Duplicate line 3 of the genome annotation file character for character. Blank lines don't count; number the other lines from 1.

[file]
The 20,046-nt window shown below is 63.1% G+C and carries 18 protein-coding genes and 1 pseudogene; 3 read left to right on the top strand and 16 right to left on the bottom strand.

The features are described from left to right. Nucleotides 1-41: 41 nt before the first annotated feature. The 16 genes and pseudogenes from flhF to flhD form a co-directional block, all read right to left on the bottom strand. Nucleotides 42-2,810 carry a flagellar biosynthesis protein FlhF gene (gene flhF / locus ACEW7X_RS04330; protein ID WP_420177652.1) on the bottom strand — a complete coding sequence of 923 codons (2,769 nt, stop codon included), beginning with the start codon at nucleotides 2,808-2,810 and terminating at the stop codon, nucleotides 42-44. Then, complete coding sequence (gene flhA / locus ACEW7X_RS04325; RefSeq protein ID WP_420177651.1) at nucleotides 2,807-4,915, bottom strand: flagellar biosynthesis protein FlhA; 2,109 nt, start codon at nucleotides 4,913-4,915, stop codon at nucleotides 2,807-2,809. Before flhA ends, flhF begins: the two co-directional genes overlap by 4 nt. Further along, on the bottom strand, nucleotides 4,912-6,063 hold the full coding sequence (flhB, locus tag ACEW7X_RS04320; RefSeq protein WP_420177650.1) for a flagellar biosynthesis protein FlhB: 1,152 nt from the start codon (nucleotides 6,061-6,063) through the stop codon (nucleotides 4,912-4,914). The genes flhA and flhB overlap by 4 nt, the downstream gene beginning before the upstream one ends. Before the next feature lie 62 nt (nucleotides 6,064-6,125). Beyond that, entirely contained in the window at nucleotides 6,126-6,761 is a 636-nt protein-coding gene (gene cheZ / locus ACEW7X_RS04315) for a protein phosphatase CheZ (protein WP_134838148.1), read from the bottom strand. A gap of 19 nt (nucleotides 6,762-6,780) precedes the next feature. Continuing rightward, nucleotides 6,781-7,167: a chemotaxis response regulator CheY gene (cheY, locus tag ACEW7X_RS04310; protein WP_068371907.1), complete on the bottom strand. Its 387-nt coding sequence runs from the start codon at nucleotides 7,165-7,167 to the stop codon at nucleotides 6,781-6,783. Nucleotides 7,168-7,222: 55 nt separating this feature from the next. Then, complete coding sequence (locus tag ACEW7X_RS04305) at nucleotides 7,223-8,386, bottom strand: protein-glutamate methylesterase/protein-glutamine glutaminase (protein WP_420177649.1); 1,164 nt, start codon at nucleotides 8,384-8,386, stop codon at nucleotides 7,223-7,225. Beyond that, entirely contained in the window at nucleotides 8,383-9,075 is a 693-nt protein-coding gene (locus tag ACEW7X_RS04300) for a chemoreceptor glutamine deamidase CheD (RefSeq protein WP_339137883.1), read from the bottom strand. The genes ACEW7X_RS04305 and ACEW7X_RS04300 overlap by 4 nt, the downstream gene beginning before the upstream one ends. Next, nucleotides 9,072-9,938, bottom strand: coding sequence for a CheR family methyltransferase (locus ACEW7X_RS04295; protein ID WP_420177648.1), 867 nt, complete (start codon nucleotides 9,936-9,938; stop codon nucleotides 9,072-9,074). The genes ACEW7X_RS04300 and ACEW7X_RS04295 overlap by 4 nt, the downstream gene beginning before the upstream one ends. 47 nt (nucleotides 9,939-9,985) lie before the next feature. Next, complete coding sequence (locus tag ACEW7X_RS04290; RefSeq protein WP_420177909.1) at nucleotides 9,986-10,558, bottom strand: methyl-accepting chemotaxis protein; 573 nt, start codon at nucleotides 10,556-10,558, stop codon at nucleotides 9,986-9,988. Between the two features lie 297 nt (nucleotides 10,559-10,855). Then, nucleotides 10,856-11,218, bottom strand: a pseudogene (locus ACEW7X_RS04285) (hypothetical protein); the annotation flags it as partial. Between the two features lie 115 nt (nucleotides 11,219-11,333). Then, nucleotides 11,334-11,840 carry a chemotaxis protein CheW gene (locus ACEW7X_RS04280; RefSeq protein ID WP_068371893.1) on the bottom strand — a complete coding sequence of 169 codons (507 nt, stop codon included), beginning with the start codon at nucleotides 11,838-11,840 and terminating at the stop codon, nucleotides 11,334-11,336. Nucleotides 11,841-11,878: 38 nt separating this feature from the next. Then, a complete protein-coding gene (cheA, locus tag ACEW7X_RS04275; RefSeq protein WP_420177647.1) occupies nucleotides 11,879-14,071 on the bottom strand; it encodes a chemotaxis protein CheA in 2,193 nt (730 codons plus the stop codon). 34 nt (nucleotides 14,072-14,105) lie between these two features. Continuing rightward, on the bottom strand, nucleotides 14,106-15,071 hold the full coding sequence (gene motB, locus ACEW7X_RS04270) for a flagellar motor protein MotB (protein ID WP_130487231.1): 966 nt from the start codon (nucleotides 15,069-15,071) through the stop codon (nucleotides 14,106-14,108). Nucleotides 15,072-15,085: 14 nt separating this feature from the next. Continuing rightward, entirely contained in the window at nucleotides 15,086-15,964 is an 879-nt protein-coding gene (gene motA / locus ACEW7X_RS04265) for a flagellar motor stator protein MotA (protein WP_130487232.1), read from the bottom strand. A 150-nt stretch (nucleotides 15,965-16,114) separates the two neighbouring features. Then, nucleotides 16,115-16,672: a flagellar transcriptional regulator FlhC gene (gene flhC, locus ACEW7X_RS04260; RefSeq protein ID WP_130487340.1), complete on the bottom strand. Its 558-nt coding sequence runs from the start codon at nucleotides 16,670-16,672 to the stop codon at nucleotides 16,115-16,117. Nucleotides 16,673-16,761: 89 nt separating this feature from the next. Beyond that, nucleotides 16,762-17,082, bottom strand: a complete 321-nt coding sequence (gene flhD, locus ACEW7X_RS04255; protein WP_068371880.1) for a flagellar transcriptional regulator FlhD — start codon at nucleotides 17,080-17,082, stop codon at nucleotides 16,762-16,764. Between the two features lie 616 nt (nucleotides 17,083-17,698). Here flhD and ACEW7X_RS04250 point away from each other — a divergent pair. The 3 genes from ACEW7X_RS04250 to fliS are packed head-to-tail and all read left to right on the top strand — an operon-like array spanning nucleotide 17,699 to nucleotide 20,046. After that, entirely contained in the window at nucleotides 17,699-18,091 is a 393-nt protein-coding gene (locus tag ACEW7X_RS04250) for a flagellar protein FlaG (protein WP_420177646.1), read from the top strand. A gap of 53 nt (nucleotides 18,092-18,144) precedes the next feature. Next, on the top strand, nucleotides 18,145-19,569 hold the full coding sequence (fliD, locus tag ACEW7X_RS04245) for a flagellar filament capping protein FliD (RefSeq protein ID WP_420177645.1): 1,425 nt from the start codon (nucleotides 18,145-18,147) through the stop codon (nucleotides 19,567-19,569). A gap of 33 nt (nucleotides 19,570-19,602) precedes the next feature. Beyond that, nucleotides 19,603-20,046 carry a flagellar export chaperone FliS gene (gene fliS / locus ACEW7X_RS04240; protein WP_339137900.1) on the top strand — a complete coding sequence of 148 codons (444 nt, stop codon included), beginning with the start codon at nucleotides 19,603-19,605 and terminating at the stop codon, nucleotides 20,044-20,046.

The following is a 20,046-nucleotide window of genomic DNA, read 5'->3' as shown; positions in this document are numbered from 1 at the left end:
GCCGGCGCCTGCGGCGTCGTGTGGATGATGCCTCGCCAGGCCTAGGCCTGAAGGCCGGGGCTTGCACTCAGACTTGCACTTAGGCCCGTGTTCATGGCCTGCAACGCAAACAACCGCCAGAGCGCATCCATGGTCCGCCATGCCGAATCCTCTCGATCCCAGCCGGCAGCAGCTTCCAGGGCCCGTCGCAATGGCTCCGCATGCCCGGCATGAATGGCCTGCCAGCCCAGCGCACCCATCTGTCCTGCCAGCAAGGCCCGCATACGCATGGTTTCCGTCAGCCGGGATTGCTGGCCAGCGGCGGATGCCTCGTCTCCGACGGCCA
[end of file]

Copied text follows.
The following is a 20,046-nucleotide window of genomic DNA, read 5'->3' as shown; positions in this document are numbered from 1 at the left end: